Tanger Outlets in Kanata was packed for Black Friday sales all week, but nothing like today.
“There’s nothing like a good sale, right? We all love the deal,” says shopper Josie Mousseau. “It’s just nice being outside in the fresh air. At least you get a little bit of an escape with your mask. You can take it off occasionally whereas when you’re confined to a mall, you really can’t.”
Monika Mehl describes the amazing deal she got on a Michael Kors purse.
“I got it for 70 per cent off, and then an additional 15 per cent off. And because everything totalled over $300, I got another 10 per cent off.”
Stores at Tanger opened at 7 a.m. Friday. Maria Argyriou left Montreal at 5 a.m. to make sure she got here on time.
“We went to all the sports stores and they’re all basically 50 per cent off,” says Argyriou.
Montreal is known for its shopping, but she wanted to try her luck in Ottawa.
“There’s a lot of people [in Montreal]. Here there’s less people, and we can get better deals,” says Argyriou.
With lineups at dozens of stores, shoppers stood in line for up to 30 minutes, braving the rain and cold to get deals only available once a year.
All day, bags of items flew off the shelves. And with supply chain issues this year, many of these shoppers know that once it’s gone, it’s gone.
“So you better get your shopping done honey,” laughs Mousseau.
N.B. COVID-19 roundup: First children get pediatric COVID vaccine, outbreaks at Saint John hospital – CBC.ca
Ninety-nine new cases of COVID-19 were reported Thursday as the province began vaccinating children five to 11 years old to try to slow the spread of the virus.
In Fredericton, brothers Max and Luc Corman were the first to receive their first doses of the pediatric vaccine.
About 9,300 children have appointments booked to get vaccinated, Health Minister Dorothy Shephard told reporters at the legislature Friday morning.
“I am heartened that so many young New Brunswickers have received their first dose of vaccine and that even more have appointments to do so in the coming weeks,” Dr. Jennifer Russell, chief medical officer of health, said in a statement.
To meet the demand for vaccinations, new clinics have been added in the Moncton and Fredericton region, the province said.
More than 130 pharmacies will also take part in dispensing doses of the vaccine for children, receiving shipments between Dec. 2 and Dec. 8, the province added.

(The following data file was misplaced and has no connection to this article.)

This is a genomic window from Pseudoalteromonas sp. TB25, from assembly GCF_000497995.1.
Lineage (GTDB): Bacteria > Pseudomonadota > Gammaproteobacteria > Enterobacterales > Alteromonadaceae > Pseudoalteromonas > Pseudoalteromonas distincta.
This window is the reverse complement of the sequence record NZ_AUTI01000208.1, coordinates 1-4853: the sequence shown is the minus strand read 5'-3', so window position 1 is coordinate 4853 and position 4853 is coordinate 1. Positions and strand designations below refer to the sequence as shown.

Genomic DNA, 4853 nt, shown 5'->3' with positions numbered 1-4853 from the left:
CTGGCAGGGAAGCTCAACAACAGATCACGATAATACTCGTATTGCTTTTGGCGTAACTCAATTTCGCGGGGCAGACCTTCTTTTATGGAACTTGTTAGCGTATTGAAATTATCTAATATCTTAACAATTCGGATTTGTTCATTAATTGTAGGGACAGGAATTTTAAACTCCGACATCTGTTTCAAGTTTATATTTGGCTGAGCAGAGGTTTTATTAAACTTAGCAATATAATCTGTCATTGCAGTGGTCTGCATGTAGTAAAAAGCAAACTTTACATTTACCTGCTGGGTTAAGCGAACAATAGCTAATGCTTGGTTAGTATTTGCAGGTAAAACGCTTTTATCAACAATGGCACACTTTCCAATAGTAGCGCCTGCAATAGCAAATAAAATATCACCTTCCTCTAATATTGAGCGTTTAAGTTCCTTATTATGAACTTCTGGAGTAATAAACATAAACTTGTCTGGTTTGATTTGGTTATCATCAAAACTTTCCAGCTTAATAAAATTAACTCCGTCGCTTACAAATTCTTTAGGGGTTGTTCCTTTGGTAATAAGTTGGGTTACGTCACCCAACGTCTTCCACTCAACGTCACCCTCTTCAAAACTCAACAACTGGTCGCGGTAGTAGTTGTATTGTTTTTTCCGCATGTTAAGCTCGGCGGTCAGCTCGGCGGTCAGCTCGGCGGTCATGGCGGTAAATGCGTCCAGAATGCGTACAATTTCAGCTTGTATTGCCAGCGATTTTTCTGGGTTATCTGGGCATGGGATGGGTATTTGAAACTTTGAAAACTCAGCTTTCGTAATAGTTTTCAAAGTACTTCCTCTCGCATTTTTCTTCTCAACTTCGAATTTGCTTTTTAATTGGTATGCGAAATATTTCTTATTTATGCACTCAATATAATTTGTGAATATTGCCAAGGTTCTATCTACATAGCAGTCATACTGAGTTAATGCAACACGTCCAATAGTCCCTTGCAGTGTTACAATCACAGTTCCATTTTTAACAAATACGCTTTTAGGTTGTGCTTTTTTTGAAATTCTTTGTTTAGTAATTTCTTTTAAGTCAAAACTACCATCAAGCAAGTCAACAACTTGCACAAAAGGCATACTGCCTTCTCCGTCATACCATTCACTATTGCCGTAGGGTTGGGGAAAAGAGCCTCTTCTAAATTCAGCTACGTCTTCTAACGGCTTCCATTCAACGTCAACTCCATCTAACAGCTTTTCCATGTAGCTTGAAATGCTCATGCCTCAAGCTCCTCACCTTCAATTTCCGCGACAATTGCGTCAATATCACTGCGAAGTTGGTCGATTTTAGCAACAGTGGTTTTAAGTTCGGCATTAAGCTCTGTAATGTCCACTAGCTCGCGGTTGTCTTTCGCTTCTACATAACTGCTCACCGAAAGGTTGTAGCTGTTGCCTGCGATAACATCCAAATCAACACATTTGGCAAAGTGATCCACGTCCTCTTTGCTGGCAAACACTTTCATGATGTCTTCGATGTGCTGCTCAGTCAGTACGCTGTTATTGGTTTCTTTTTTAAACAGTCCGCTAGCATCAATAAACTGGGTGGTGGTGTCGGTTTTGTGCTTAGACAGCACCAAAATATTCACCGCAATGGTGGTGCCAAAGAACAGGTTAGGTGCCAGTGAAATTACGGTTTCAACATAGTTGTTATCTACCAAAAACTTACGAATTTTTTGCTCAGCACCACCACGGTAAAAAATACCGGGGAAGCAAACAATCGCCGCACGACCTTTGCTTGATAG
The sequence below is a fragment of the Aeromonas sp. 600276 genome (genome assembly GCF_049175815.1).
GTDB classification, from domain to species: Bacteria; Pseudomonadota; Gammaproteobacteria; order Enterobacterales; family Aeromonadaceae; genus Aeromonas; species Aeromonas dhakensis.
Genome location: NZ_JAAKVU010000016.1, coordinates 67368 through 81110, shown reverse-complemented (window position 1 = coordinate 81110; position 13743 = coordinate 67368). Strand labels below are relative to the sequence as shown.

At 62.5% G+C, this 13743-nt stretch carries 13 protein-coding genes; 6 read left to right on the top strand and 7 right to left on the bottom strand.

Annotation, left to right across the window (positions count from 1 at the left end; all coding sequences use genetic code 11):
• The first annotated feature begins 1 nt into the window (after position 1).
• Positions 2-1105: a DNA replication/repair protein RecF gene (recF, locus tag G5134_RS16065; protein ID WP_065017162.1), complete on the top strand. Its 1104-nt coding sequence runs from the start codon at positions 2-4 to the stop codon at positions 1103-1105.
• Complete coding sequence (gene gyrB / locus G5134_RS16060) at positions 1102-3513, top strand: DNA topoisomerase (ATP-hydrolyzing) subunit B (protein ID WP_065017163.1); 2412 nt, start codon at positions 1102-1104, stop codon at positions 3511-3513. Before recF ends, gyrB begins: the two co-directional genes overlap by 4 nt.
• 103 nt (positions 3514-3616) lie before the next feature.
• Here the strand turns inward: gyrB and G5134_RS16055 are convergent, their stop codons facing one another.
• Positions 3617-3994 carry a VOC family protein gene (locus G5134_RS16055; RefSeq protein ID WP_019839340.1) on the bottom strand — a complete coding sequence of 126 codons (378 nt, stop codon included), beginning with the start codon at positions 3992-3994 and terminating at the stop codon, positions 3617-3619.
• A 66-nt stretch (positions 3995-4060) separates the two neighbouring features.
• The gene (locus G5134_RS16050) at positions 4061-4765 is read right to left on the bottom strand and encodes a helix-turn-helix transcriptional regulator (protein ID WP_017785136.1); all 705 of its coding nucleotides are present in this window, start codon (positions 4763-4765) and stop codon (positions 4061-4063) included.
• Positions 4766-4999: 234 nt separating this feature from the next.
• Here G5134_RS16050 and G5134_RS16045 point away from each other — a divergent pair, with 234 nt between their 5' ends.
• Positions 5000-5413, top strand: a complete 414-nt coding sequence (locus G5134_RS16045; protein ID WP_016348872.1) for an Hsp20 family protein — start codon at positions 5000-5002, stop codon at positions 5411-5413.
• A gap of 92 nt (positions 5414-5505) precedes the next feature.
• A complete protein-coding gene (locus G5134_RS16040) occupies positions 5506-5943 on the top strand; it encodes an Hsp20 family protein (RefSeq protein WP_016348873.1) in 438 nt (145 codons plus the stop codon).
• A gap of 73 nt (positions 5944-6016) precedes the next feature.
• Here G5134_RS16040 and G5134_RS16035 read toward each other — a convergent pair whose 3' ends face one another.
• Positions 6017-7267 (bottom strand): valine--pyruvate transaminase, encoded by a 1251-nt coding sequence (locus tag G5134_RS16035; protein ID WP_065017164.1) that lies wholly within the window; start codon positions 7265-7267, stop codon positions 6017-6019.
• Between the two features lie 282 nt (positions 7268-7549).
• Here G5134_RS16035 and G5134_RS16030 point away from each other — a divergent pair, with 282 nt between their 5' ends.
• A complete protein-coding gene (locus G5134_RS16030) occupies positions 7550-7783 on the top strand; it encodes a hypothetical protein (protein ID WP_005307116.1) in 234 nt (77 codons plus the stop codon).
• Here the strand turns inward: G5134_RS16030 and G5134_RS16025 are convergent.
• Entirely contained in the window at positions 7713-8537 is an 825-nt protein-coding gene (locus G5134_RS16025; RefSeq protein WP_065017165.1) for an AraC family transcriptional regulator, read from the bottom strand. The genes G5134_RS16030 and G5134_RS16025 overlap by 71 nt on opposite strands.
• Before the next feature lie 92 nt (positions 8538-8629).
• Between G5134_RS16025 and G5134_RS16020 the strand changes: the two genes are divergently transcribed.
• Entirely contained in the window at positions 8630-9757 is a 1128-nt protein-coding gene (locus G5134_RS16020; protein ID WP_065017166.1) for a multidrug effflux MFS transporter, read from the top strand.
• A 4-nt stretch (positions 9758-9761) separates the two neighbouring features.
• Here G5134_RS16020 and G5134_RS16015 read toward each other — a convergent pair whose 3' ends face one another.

More information is expected soon on when appointments at the pharmacies will become available.
Outbreaks declared at Saint John Regional Hospital
COVID-19 outbreaks have been declared in two units at the Saint John Regional Hospital, Horizon Health Network said in a news release Friday evening.
Outbreaks were declared in the orthopedic surgery (3CS) and internal medicine (4CN) units after a patient on each unit tested positive for COVID-19, communications advisor Kris McDavid said in the release.
He noted Horizon has implemented “comprehensive infection prevention and control precautions” as well as contact tracing to protect the health of patients and staff.
“Patient and staff in affected units are being tested,” McDavid said. “So far, no further cases have been identified. Inpatients are being screened for COVID-19 symptoms … every 12 hours.”
There will be no patient admissions or transfers to and from these units during this time and the Designated Support Person (DSP) program will be temporarily suspended on these units.
Surgeries, labour and birth services, ambulatory care and professional services appointments will continue, McDavid said in the release.
787 active cases across province
Along with the 99 new cases of COVID on Friday, Public health reported 55 more recoveries, putting the province’s active case count at 787, up from 743.
Fifty-six people are in hospital with COVID-19, including 18 in intensive care, according to the daily news release.
The one person under 19 who has hospitalized because of COVID-19 Thursday is no longer in hospital.
A total of 87.8 per cent of New Brunswickers aged 12 or older are now fully vaccinated, up from 87.7 per cent, and 93.5 per cent have received their first dose, unchanged from the last update.
New Brunswick has had 8,087 confirmed cases of COVID-19 since the beginning of the pandemic, including 7,176 recoveries and 123 COVID-related deaths.
Moncton region still leading in new cases
The new cases break down this way:
Moncton region, Zone 1 — 48 cases:
- 19 people 19 and under
- Seven people 20 to 29
- 10 people 30 to 39
- Three people 40 to 49
- Five people 50 to 59
- Two people 60 to 69
- Two people 70 to 79
Thirty-one are under investigation and 17 are the contacts of previously confirmed cases.
Saint John region, Zone 2 — 23 cases:
- Seven people 19 and under
- Three people 20 to 29
- Five people 30 to 39
- Two people 40 to 49
- Three people 50 to 59
- Two people 60 to 69
- A person 70 to 79
Twelve cases are the contacts of previously confirmed cases and 11 are under investigation.
Fredericton region, Zone 3 — 15 cases:
- Three people 19 and under
- Three people 20 to 29
- A person 30 to 39
- Four people 40 to 49
- Three 50 to 59
- A person 60 to 69
Eight cases are under investigation and seven are the contacts of previously confirmed cases.